Pakistan’s fiscal year runs from July to June, thus data used by most of the commentaries are for the same period, but in order to lens it with a different eye and for the sake of brevity, Geo Business Desk analyzed the numbers from January to November and here is what they have found.
Pakistan received $1.57 billion in foreign investments (FI) from January to November. The tally is 24 percent lower compared to same period 2015. According to State Bank of Pakistan data out of this total $894 million received in Net Foreign Private Investments and the remaining $677 million received by public sector. Foreign investments are falling since 2008. Mian Zahid Hussain has said this trend is due to higher cost of doing business, he added that besides taxation policy and traded related disputes are other factors for falling investments
China remains the top investor with $333 million dollars, US invested $222 million where as Norway invested $150 million from January to November. Turkey, UAE and Italy were other major investor. Saudi Arab lead the list of investment outflow, United Kingdom and Luxembourg follow the course. Power sector tops the list in receiving $331 million during this time.
Pakistan Stock Exchange despite it exceptional run witnessed $327 million outflow. Muzzamil Aslam of IFSL said this trend was surprising and due to redemption in the world market. He added that local investors were absorbing all foreign selling, which was a healthy sign amid in the past foreign selling used to bring the main index down.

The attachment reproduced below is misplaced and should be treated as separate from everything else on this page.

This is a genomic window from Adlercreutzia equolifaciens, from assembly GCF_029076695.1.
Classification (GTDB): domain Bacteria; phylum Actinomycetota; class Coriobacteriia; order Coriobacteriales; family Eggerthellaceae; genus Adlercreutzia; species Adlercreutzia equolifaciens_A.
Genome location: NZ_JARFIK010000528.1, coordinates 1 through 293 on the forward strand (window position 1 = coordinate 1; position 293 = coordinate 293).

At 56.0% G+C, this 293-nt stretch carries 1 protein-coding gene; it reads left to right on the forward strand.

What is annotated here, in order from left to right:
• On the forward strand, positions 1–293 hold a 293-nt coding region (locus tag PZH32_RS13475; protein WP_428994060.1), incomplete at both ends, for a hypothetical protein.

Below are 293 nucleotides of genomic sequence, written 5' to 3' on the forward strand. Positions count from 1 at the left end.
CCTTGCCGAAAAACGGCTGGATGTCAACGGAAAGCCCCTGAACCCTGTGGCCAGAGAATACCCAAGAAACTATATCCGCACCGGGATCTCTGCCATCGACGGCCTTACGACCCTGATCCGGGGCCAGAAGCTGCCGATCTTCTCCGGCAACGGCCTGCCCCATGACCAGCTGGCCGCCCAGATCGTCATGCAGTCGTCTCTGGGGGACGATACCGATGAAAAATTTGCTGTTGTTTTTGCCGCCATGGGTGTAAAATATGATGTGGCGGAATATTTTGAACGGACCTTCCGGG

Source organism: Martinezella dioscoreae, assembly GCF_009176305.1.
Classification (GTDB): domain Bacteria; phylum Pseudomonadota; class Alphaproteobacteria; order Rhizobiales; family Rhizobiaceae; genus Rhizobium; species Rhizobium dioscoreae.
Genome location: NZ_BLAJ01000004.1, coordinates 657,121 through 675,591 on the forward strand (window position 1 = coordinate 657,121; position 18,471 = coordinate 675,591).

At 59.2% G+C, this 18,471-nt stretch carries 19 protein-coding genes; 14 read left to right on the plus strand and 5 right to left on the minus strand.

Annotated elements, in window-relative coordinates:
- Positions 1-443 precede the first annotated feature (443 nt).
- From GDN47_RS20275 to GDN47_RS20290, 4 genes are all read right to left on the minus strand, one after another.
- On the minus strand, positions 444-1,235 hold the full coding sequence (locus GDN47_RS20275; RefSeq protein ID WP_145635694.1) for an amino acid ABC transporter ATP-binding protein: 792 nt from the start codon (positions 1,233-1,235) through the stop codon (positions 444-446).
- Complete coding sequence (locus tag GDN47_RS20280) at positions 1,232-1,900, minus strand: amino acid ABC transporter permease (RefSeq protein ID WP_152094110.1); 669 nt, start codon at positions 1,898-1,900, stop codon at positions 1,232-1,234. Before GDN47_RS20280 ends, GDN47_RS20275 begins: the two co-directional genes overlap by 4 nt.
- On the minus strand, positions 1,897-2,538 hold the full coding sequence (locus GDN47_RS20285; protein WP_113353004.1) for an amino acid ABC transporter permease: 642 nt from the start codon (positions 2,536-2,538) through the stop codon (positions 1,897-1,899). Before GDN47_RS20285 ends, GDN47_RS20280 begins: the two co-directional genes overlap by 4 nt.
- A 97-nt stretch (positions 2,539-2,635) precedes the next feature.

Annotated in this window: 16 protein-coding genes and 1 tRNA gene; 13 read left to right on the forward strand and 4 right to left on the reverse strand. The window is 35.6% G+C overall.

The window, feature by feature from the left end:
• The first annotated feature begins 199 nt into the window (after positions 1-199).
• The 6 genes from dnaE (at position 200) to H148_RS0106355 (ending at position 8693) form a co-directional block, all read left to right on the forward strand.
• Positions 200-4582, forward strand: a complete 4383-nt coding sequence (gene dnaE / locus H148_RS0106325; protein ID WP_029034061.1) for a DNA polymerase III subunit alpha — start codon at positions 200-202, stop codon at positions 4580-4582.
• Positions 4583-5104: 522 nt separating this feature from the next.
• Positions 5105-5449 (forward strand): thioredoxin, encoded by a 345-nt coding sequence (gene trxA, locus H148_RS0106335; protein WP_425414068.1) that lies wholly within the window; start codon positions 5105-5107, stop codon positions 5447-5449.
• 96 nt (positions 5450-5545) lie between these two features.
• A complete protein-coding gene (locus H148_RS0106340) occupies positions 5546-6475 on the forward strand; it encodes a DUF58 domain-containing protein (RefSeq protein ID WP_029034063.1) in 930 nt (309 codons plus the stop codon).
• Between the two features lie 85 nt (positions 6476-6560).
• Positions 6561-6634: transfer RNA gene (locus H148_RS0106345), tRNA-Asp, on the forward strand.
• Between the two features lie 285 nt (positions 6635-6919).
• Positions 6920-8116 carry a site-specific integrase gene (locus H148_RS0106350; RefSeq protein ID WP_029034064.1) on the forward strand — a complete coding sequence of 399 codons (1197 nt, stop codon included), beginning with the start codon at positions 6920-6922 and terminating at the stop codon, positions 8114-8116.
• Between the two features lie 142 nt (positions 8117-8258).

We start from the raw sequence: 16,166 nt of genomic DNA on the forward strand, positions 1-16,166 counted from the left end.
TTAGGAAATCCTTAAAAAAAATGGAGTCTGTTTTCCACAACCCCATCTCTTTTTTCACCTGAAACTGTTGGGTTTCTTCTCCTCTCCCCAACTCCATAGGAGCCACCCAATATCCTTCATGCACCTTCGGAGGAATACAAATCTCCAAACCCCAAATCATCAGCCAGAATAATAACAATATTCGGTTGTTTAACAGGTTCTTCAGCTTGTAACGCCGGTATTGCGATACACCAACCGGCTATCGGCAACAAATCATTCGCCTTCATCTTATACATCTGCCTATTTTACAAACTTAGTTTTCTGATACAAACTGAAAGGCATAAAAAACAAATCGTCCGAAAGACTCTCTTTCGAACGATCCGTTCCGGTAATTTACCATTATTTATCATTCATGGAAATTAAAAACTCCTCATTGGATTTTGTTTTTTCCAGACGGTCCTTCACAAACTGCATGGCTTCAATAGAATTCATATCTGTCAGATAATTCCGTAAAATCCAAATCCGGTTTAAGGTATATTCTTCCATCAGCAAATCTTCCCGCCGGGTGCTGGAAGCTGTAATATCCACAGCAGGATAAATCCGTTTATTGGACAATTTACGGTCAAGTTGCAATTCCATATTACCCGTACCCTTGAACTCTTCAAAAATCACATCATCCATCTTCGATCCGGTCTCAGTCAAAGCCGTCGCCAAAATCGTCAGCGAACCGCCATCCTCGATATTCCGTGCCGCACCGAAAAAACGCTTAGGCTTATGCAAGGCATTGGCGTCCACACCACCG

Thus the outgoing year was not very promising for foreign investments but CPEC and PSX MSCI-EM entry would change the trend. Asad Rizvi a financial markets expert said that Pakistan needs investment in new projects because on the privatization front Pakistan has nothing left to sell.
But CEPC alone would not give results, as for long term investments, investors seek long term prudent policies, expert says if the government fine tunes this area, foreign investment would flow even faster.
In 2016, Pakistani Rupee performed well in interbank market. At the start of New Year the dollar valued Rs 104.70 in interbank market and the trading range for the year remained in a band of Rs 104.10 and Rs 105. Economic experts said that in 2016 Pakistan successfully completed IMF extended fund facility program. Besides, cheaper oil internationally reduced Pakistan import bill, both these factors kept rupee stable in interbank foreign exchange market.
Many believe that the government kept the rupee artificially strong amid a one rupee fall in dollar increased Pakistan’s debt by Rs.70 billion and a weaker rupee also made imported products dearer.
But the outlook in open market for rupee was weak and anemic. Dollar/rupee parity moved in a band of Rs 105 and Rs 108.70 during the year. According to experts the main reason behind rupee falling was gold smuggling. Economic experts believes that the government would have to improve its policies so general public can reap its benefits.